It’s that time of the year again! And no, I’m not talking about Christmas! December is now known as Seed Catalogue Month here in our household!

Lots of pretty, new, shiny seed catalogs are finding their way into our mailbox, just in time to peruse and find the perfect seeds to grow come springtime! It’s an exciting time, let me tell ya!

Honestly, as exciting as it is to plan our crops for 2021, it’s a tad overwhelming! There are so many different seeds to choose from.

Take lettuce for example, is your choice just red or green? NO! There’s green leaf, red leaf, butterhead, romaine, oak leaf, iceberg, and the list goes on and on. And from there, you have to pick what cultivar from each type of lettuce. It’s crazy y’all! 

As a first-time market farmer, you can say that I am a little lost when it comes to picking the right seeds for our market garden.

Needless to say, picking out the right seeds for your garden is very important. It’s only your livelihood at stake here!

So, I of course turned to the experts, Eliot Coleman and J.M. Fortier, to help guide our seed selection for the 2021 season.

I mean, best to get advice from the experts instead of floundering my way through seed catalogs, right?

Let’s see what the experts had to say on this oh so important task.

Without high-quality seed, all other activities are moot. – Eliot Coleman

Type of Seeds

When you are just starting, stick with the tried and true varieties of vegetables, locally adapted varieties from a dependable regional supplier.

After a year or two, you should have enough experience about what works and what needs improvement to begin selecting from seed catalogs.

When you are choosing from seed catalogs, try and stick with the older varieties of seed. New seed varieties are always a risk. It’s best to stick with seeds that give dependable results.

Some seeds thrive under specific conditions, so once you figure out what varieties grow best in your soil, stick with those.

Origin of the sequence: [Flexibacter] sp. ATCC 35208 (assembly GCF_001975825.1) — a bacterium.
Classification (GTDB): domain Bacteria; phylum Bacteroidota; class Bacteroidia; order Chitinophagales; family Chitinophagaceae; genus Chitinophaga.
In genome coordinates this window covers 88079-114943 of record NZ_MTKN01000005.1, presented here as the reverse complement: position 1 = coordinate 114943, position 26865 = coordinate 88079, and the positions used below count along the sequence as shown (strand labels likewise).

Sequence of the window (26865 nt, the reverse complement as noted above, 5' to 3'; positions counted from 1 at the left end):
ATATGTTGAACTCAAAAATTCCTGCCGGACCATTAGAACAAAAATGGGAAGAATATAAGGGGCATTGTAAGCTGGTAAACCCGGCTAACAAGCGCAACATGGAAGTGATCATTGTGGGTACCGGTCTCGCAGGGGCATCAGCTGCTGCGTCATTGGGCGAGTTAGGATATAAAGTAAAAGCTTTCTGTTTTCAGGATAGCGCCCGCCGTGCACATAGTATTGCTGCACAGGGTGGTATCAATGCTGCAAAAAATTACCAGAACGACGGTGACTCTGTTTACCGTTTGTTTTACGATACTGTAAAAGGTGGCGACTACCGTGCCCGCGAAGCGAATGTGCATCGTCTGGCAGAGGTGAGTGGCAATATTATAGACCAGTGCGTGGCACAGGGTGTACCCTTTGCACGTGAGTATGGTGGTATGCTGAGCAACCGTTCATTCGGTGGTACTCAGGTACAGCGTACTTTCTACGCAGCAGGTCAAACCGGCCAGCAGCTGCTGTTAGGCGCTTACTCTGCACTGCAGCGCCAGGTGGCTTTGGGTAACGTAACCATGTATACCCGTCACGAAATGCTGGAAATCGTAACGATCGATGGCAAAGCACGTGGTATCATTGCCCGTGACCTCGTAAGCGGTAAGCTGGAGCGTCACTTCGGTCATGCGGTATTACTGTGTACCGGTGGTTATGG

That’s not to say never try newly developed or hybrid varieties, just never stop growing a dependable old variety without being sure about the quality of its replacement.

In fact, if you grow some different cultivars that no one else in your area is growing, you can set yourself apart and stand out at the farmer’s market.

Just sprinkle them into your crop rotation at first to see how they do, then grow more the next season if they are successful.

Keep in mind that seed companies thoroughly test their variety of seeds on a much larger scale than we can.

Their results are typically dependable so when you pick out a different hybrid or new cultivars, you can do so on a small scale to see how well they grow in your soil and test how your clientele receives them. 

seed catalogs

What Are The Characteristics Of Good Quality Seed?

Here are some criteria to consider when selecting your seed varieties.

Eating Quality: This is most important by far and includes the flavour, tenderness, and aroma of the veg, both raw and cooked.

Appearance: Colour, size, and shape are also important but are secondary to eating quality.

Pest and Disease Resistance: This is useful where a problem exists, otherwise choose a variety for its flavor and tenderness.

Days to Maturity: This is an important factor in planning early and succession crops.

Storage: Suitability for long or short periods in storage.

Vigor: This includes quick germination and quick growth.

Performance: Does the variety have vigor under a wide variety of conditions?

Standability: This describes noncracking tomatoes, non splitting cabbages, etc.

Ease of Harvest: Carrots with strong tops are easier to pull, and beans held above the foliage are easier to pick.

Time of Harvest: Various cultivars can extend your growing season.

Frost Resistance and Hardiness: These are spring and fall concerns.

Day Length: There are short-day varieties for winter greenhouse production, etc.

Ease of Cleaning: Some leafy greens hold their leaves high to avoid soil splash.

Convenience: This includes self=blanching cauliflower, nonstaking tomatoes, and other convenient growers.